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About Purpledevil

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  • Birthday 07/18/1966

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    The Devil's Den in Acres Home
  • Interests
    History, Radio Broadcasting, Trains, People, Classic cars

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  1. This. Very much this. The 35mph limit on North Shepherd has become nothing more than a mere suggestion. Once you get past Tidwell it's suggested @ 45mph, but I've seen most drivers scaring the hell out of 70 down the stretch between Leago and West Little York. People want slower speeds on Shepherd, and that's great. We, that live off of North Shepherd, need the cops to be at more places along North Shepherd than just the Shipley's at Luke.
  2. @IronTiger I think the 1700 West Loop South address is accurate, Tiger. Seems there was a Wolfe there, and the HPD horse stables were next door. Getting to be too many years. @Specwriter You know, you've really jogged the ol' memory. I believe you are dead on with your memory. It sat on the east side of 45 right before West Gulf Bank, not too far past Canino. I believe the new Auto Nation facility has been built where the nursery once stood. Prior to the new Auto Nation, that was where Fred Fincher Motors stood for umpteen years.
  3. Can I throw my two cents in from the sprawling beauty that is Acres Home, mkultra? Having grown up in the Sunset Heights, Yale was always considered the split between Garden Oaks on the west side and Studewood on the east. I still call it Studewood as that's what we grew up knowing it as. Independence Heights and Studewood are the same thing, as oldtimers like you and I already know. However, this only held true from the North Loop to the Burlington Northern Railroad. North of 38th where all the warehouses are, Studewood sprawls across both sides of Yale and that continues north of Crosstimbers. That encompasses Barkwood, Janisch, Martin, Victoria, Thornton, etc. etc. West of Shepherd is Shepherd Park Plaza and Candlelight Forest, at that portion of the old Spur 261. From Crosstimbers to Tidwell, the split is also Shepherd, with Acres Home on the west side, Independence Heights on the east. North of Tidwell, it gets even better. Acres Home (and Highland Village, btw) is on the west side of North Shepherd, Suburban Terrace, Wildrose Gardens, and Parkway are on the east. That is, until you get to Parker Rd. North of Parker, Acres Home cuts across Shepherd now and is considered as such until the 45 service road. I thought it was odd that the Acres Home Dialysis Center opened up at Rittenhouse & Stuebner Airline a few years back. Why would you name it Acres Home? Come to find out, it IS now considered to reside in Acres Home. I never knew...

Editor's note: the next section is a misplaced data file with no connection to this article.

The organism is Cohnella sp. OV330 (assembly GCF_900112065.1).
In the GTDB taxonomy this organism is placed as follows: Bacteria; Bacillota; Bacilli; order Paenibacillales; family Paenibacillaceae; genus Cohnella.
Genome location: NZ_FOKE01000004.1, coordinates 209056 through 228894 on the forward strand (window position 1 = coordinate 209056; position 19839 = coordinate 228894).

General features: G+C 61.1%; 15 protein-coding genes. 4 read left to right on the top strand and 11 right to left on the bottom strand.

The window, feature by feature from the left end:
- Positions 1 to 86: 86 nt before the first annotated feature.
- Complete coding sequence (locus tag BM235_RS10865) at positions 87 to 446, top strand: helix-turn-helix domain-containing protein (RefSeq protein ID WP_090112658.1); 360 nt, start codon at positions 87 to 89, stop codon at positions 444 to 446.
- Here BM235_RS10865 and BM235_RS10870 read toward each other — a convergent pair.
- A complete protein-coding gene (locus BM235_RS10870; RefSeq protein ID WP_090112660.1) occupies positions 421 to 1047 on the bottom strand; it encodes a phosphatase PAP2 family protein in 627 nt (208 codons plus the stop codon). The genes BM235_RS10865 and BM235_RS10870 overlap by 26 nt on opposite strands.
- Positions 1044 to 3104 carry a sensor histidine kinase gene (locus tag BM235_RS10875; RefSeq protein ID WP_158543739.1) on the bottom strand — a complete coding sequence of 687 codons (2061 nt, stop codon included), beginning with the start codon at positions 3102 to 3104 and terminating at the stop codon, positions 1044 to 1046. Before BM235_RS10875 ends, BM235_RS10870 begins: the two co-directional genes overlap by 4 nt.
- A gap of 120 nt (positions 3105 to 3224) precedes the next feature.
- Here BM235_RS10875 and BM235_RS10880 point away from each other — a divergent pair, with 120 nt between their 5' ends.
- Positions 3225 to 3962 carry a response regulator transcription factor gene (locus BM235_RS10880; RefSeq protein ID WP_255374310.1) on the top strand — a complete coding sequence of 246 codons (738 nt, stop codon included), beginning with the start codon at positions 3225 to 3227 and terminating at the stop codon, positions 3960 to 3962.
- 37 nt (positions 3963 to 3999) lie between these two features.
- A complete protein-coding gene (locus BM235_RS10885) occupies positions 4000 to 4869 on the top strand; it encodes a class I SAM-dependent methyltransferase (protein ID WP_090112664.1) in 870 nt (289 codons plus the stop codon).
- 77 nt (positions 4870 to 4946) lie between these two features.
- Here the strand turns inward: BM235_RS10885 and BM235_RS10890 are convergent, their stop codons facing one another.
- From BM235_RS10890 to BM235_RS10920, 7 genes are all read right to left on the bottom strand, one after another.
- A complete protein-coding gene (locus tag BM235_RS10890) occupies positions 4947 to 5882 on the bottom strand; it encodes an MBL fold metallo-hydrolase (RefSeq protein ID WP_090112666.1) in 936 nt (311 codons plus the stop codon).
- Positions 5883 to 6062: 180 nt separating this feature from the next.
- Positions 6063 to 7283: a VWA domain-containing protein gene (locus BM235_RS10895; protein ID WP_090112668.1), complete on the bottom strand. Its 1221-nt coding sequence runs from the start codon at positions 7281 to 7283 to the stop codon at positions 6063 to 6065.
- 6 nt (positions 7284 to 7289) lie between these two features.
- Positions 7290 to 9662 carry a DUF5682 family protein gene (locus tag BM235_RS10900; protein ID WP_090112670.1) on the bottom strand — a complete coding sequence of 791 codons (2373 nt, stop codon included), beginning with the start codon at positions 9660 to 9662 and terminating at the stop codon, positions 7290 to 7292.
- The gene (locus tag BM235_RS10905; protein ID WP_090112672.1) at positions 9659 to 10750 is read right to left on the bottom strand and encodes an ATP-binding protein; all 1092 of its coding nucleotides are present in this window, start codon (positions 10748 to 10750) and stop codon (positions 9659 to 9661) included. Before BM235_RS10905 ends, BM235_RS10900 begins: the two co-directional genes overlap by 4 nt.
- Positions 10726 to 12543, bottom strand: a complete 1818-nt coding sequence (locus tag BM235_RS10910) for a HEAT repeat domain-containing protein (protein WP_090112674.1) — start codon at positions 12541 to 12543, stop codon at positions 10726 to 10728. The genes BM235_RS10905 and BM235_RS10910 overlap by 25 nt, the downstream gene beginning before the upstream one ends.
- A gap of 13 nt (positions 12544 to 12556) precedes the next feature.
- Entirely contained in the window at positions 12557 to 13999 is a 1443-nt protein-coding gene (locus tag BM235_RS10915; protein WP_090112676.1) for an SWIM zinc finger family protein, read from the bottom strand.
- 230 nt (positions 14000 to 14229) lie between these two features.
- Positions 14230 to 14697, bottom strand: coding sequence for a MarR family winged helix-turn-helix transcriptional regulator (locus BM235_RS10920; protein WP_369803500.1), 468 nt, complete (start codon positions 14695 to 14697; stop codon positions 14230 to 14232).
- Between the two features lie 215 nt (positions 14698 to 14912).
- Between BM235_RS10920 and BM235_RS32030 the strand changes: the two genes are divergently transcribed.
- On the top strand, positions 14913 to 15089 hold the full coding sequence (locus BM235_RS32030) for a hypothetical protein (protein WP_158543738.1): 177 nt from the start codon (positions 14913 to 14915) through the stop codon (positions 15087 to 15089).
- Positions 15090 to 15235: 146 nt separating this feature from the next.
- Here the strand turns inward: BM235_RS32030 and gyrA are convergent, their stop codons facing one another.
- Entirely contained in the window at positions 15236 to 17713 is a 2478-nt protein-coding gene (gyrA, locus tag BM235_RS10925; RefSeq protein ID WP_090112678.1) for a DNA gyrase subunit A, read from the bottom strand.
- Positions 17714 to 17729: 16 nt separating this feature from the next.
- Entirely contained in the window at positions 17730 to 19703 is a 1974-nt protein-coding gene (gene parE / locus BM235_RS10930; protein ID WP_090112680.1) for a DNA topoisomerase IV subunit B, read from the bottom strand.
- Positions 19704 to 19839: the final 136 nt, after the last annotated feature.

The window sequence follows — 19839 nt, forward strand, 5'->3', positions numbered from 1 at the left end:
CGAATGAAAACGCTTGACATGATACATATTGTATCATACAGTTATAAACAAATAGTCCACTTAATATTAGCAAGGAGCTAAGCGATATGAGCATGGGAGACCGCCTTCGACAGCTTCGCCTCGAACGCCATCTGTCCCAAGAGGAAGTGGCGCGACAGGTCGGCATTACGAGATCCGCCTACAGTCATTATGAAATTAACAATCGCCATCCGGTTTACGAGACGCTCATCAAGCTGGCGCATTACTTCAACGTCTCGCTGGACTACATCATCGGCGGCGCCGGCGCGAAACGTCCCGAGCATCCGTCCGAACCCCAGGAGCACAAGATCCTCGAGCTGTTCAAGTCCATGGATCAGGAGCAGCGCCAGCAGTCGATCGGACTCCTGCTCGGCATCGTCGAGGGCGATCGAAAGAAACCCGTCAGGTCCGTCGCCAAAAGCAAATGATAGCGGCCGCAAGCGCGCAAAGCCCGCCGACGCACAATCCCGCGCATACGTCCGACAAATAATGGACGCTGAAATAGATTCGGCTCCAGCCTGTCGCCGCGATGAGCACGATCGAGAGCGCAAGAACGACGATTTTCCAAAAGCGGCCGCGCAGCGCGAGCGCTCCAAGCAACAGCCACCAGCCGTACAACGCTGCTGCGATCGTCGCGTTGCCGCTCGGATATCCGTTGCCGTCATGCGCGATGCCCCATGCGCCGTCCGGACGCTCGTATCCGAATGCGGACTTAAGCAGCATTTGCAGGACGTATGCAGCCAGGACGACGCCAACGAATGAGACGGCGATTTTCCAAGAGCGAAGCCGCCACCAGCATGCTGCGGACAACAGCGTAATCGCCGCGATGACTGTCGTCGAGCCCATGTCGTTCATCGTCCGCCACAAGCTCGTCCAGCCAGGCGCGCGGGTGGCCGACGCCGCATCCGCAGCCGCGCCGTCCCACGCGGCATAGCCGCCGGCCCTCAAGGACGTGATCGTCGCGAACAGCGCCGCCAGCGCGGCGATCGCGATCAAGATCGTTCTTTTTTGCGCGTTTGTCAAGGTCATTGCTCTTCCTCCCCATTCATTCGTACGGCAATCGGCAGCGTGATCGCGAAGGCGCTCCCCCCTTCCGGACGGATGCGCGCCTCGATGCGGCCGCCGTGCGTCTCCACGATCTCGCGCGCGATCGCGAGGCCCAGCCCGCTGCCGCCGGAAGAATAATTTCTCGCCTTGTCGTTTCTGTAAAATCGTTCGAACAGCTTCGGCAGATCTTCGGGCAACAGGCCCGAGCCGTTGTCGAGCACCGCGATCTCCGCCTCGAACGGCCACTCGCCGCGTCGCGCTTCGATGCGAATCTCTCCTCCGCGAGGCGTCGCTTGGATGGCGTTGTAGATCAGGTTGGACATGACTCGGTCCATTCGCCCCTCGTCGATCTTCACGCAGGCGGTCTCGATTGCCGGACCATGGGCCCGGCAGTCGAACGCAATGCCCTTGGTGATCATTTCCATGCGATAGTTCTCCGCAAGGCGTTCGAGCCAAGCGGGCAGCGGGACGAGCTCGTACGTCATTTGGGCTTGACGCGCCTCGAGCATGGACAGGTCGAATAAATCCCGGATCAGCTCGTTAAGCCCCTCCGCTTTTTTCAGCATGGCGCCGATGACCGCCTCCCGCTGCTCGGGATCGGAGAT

4. @TimoricThere was once a place on Richmond Avenue that was called the Trail Dust Steakhouse. They'd cut off your tie and nail it to the wall if you wore one inside.
  5. According to my ancient but always reliable Humble Oil map, 45 stopped just south of the present day North Loop. It was then designated as U.S. 75, sans the I-45 designation, then jogged slightly west to Airline Drive and then continued on south to N. Main. From there, U.S. 75 proceeded down N. Main to Houston Ave. and then turned south down Houston Ave. to Washington and then turned east into downtown. South on Bagby to Pease, which curved into what appears to be a brief 4-6 lane road until Scott St., at which point it reappears on the map as I-45. I can tell you with near certainty, that there was no Interstate 45/U.S. 75 signage left on Houston Ave., N. Main, Airline, or Bagby when I was growing up in the 70's. Edit to add: I-45 had the dual U.S. 75 designation until at least the late 1980's. Much like the present day 69/59 set up. U.S. 75 always ran the length of present day I-45 since I have been around.
  6. Given what I remember of the café and waterfalls, I'd be pretty certain it was all demo'ed when management renovated the mall in the late 80's. That's when the ficus and all of the cool sculptures were removed from the corridors, and my favorite water feature in front of Montgomery Ward's met its demise. It used to fill up with water on one end, dump the water when full, and raise up on the other end striking a brass pipe that let out the most beautiful gong. The walled up area near the skylights would be too high to conceal the stairs. The skylights were there from the beginning, and cascaded sunlight down onto the center court and subsequent café area. Ah, yes. The days when Greenspoint was still classy. What predated Target at Memorial City Mall was Montgomery Ward's. It was an old dookie brown colored building that simply screamed 1970. Indeed, it too had a second floor. Sat right across the mall corridor from the recruitment offices for the Armed Forces, and oh yeah, the best Whataburger that Memorial has ever known.